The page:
But others argue that the Catholic and Jewish faiths both draw on a common Abrahamic heritage. "The Catholic Church has just been more successful in marketing it to a larger audience," notes Notre Dame theologian Father Kenneth Madigan. Over the last 2,000 years, the Catholic Church's market share has increased dramatically, while Judaism, which was the first to offer many of the concepts now touted by Christianity, lags behind.
Historically, the Church has a reputation as an aggressive competitor, leading crusades to pressure people to upgrade to Catholicism, and entering into exclusive licensing arrangements in various kingdoms whereby all subjects were instilled with Catholicism, whether or not they planned to use it. Today Christianity is available from several denominations, but the Catholic version is still the most widely used. The Church's mission is to reach "the four corners of the earth," echoing MICROSOFT's vision of "a computer on every desktop and in every home".
Gates described MICROSOFT's long-term strategy to develop a scalable religious architecture that will support all religions through emulation. A single core religion will be offered with a choice of interfaces according to the religion desired -- "One religion, a couple of different implementations," said Gates.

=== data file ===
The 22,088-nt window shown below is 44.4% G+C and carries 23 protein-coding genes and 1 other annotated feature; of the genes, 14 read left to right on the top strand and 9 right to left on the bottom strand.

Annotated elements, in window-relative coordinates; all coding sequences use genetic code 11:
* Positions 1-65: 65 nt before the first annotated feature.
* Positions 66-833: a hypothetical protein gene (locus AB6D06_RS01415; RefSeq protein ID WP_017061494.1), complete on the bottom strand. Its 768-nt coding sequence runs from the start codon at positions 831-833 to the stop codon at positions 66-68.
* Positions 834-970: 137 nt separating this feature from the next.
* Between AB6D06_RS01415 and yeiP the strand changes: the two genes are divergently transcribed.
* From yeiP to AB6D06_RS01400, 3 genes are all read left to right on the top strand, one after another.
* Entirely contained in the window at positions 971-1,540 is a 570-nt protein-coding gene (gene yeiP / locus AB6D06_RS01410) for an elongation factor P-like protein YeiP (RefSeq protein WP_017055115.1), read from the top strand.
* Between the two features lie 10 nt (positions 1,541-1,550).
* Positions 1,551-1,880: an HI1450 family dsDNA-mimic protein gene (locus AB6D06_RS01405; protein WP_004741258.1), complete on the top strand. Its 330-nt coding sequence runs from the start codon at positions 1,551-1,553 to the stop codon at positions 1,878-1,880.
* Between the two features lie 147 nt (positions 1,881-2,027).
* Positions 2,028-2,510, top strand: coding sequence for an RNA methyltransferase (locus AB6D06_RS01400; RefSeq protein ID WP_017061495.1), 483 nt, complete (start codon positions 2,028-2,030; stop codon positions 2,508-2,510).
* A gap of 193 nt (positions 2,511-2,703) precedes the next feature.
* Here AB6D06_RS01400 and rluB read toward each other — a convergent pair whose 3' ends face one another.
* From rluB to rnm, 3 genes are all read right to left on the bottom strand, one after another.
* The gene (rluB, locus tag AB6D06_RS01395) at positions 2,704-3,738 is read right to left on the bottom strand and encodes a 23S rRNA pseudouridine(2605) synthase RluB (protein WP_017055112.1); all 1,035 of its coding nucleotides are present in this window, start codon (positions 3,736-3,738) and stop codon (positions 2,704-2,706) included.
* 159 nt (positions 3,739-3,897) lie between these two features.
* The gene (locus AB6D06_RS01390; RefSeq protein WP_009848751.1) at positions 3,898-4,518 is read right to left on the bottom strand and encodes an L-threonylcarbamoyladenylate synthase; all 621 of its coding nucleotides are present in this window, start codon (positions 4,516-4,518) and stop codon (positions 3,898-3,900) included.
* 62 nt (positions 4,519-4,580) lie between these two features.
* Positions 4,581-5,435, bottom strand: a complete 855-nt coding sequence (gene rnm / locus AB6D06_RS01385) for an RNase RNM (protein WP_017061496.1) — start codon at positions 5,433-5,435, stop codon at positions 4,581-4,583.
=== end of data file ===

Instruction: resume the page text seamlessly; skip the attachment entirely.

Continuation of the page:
The MICROSOFT move could spark a wave of mergers and acquisitions, according to Herb Peters, a spokesman for the U.S. Southern Baptist Conference, as other churches scramble to strengthen their position in the increasingly competitive religious market.
For Immediate Release
The Chairman of IBM announced today that, in response to Microsoft Corp.'s acquisition of the Roman Catholic Church, IBM has bid for and acquired the Protestant Episcopal Church in the United States of America for $1 billion.